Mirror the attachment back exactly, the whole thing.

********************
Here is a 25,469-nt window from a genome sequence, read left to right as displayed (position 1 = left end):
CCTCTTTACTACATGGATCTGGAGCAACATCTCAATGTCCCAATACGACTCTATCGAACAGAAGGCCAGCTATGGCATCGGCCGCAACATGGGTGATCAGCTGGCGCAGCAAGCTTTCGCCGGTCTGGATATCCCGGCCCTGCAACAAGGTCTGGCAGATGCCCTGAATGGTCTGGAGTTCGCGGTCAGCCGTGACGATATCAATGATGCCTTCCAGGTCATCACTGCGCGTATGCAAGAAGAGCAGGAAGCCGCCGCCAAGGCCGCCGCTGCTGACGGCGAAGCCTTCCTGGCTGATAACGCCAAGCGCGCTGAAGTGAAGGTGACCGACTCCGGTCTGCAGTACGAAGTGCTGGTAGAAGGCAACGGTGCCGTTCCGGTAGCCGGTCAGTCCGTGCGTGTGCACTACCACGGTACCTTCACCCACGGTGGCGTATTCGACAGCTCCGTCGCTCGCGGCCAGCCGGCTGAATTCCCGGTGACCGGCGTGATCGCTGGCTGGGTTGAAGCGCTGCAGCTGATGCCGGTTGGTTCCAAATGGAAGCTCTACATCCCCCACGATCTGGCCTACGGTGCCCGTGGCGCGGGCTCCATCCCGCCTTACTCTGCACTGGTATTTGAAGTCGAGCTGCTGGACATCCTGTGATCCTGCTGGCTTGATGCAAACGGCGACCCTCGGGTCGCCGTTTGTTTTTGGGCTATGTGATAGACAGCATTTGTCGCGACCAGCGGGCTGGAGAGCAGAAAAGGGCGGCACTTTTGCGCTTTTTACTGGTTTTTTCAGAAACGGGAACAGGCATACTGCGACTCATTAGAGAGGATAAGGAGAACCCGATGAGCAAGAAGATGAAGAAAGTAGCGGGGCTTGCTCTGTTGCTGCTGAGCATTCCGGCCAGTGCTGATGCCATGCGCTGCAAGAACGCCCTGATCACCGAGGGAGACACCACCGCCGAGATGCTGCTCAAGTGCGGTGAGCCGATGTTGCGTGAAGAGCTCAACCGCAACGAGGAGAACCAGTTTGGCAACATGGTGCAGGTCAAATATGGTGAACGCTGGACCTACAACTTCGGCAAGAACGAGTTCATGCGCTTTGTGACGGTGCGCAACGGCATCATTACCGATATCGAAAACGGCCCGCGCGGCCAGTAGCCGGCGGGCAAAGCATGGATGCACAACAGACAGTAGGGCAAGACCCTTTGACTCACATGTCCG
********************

Here is a 25,469-nt window from a genome sequence, read left to right as displayed (position 1 = left end):
CCTCTTTACTACATGGATCTGGAGCAACATCTCAATGTCCCAATACGACTCTATCGAACAGAAGGCCAGCTATGGCATCGGCCGCAACATGGGTGATCAGCTGGCGCAGCAAGCTTTCGCCGGTCTGGATATCCCGGCCCTGCAACAAGGTCTGGCAGATGCCCTGAATGGTCTGGAGTTCGCGGTCAGCCGTGACGATATCAATGATGCCTTCCAGGTCATCACTGCGCGTATGCAAGAAGAGCAGGAAGCCGCCGCCAAGGCCGCCGCTGCTGACGGCGAAGCCTTCCTGGCTGATAACGCCAAGCGCGCTGAAGTGAAGGTGACCGACTCCGGTCTGCAGTACGAAGTGCTGGTAGAAGGCAACGGTGCCGTTCCGGTAGCCGGTCAGTCCGTGCGTGTGCACTACCACGGTACCTTCACCCACGGTGGCGTATTCGACAGCTCCGTCGCTCGCGGCCAGCCGGCTGAATTCCCGGTGACCGGCGTGATCGCTGGCTGGGTTGAAGCGCTGCAGCTGATGCCGGTTGGTTCCAAATGGAAGCTCTACATCCCCCACGATCTGGCCTACGGTGCCCGTGGCGCGGGCTCCATCCCGCCTTACTCTGCACTGGTATTTGAAGTCGAGCTGCTGGACATCCTGTGATCCTGCTGGCTTGATGCAAACGGCGACCCTCGGGTCGCCGTTTGTTTTTGGGCTATGTGATAGACAGCATTTGTCGCGACCAGCGGGCTGGAGAGCAGAAAAGGGCGGCACTTTTGCGCTTTTTACTGGTTTTTTCAGAAACGGGAACAGGCATACTGCGACTCATTAGAGAGGATAAGGAGAACCCGATGAGCAAGAAGATGAAGAAAGTAGCGGGGCTTGCTCTGTTGCTGCTGAGCATTCCGGCCAGTGCTGATGCCATGCGCTGCAAGAACGCCCTGATCACCGAGGGAGACACCACCGCCGAGATGCTGCTCAAGTGCGGTGAGCCGATGTTGCGTGAAGAGCTCAACCGCAACGAGGAGAACCAGTTTGGCAACATGGTGCAGGTCAAATATGGTGAACGCTGGACCTACAACTTCGGCAAGAACGAGTTCATGCGCTTTGTGACGGTGCGCAACGGCATCATTACCGATATCGAAAACGGCCCGCGCGGCCAGTAGCCGGCGGGCAAAGCATGGATGCACAACAGACAGTAGGGCAAGACCCTTTGACTCACATGTCCG